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Meek, Rubio, Crist in U.S. Sen. showdown

TALLAHASSEE, Fla., Aug. 24 (UPI) -- Democratic Rep. Kendrick Meek and Republican ex-state House Speaker Marco Rubio were winners in Florida's U.S. Senate primary election Tuesday, returns showed.


Their victories set up a three-way battle for the general election, as Gov. Charlie Crist -- who dumped the GOP to run as an independent -- waited on the primary sidelines.

With 51 percent of precincts reporting, Meek had 54 percent of the Democratic votes to 33 percent for billionaire Jeff Greene, 7 percent for Glenn Burkett and 5 percent for Maurice Ferre. CNN said the spread was enough to give the win to Meek.

Rubio easily bested two Republican opponents, raking in 84 percent of the votes. William Kogut had 9 percent and William Escoffery had 7 percent.

In Florida's gubernatorial primaries, CNN projected state Chief Financial Officer Alex Sink had won the Democratic primary, while early results showed Naples businessman Rick Scott leading Attorney General Bill McCollum.


With 48 percent of precincts reporting, Scott held a 46 percent to 43 percent margin over McCollum. Mike McCalister was third with 10 percent.

Sink was breezing to victory with 77 percent to 23 percent for Brian Moore.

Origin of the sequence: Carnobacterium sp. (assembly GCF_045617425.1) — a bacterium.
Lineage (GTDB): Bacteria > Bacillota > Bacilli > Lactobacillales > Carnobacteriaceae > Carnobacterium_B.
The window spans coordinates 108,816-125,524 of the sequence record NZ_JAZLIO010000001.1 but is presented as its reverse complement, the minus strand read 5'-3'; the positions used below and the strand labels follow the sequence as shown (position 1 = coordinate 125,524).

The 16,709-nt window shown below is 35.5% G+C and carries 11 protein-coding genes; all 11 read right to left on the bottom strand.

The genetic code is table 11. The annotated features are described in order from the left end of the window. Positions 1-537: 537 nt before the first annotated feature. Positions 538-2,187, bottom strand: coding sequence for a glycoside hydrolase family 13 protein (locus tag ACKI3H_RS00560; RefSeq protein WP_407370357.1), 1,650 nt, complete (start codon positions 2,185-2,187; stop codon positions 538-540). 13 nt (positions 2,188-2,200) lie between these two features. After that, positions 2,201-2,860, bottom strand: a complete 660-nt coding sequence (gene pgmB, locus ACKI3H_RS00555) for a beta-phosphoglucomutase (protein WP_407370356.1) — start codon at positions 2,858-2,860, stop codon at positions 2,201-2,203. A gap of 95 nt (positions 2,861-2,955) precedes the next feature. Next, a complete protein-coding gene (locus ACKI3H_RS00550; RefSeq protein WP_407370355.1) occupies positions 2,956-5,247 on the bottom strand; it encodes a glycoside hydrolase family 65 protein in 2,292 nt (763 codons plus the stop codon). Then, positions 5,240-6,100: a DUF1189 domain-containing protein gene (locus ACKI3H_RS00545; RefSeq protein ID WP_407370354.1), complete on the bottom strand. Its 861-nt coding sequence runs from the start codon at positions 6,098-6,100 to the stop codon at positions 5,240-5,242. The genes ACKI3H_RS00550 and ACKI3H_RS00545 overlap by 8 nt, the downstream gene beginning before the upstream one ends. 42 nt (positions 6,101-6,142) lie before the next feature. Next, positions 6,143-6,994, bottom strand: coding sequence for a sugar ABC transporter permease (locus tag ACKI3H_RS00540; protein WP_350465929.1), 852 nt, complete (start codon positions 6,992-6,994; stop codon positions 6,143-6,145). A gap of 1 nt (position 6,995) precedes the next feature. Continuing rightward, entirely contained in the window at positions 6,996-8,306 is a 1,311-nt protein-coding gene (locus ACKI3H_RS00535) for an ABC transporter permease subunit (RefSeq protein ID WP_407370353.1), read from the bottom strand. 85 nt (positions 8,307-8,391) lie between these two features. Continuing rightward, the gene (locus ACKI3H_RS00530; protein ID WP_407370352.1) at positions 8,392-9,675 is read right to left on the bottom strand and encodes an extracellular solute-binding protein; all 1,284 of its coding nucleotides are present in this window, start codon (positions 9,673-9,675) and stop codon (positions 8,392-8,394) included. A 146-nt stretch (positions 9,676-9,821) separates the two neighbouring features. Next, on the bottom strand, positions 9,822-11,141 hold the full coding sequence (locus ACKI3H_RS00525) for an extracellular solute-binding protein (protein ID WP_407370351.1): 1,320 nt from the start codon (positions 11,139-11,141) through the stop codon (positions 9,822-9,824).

A recent poll commissioned by The Miami Herald, St. Petersburg Times and two cable news channels shows Crist capturing at least 32 percent of the vote in November against Rubio and Meek.

U.S. military confirms cyberattack

WASHINGTON, Aug. 24 (UPI) -- U.S. officials have confirmed a significant breach of military computers caused by a flash drive plugged into a laptop computer in the Middle East in 2008.

In an article set for publication Wednesday, Deputy Defense Secretary William J. Lynn III says malicious code placed on the drive by a foreign intelligence agency uploaded itself onto a network run by the U.S. military's Central Command, The Washington Post reported Tuesday.

"That code spread undetected on both classified and unclassified systems, establishing what amounted to a digital beachhead, from which data could be transferred to servers under foreign control," Lynn says in the article to appear in Foreign Affairs. "It was a network administrator's worst fear: a rogue program operating silently, poised to deliver operational plans into the hands of an unknown adversary."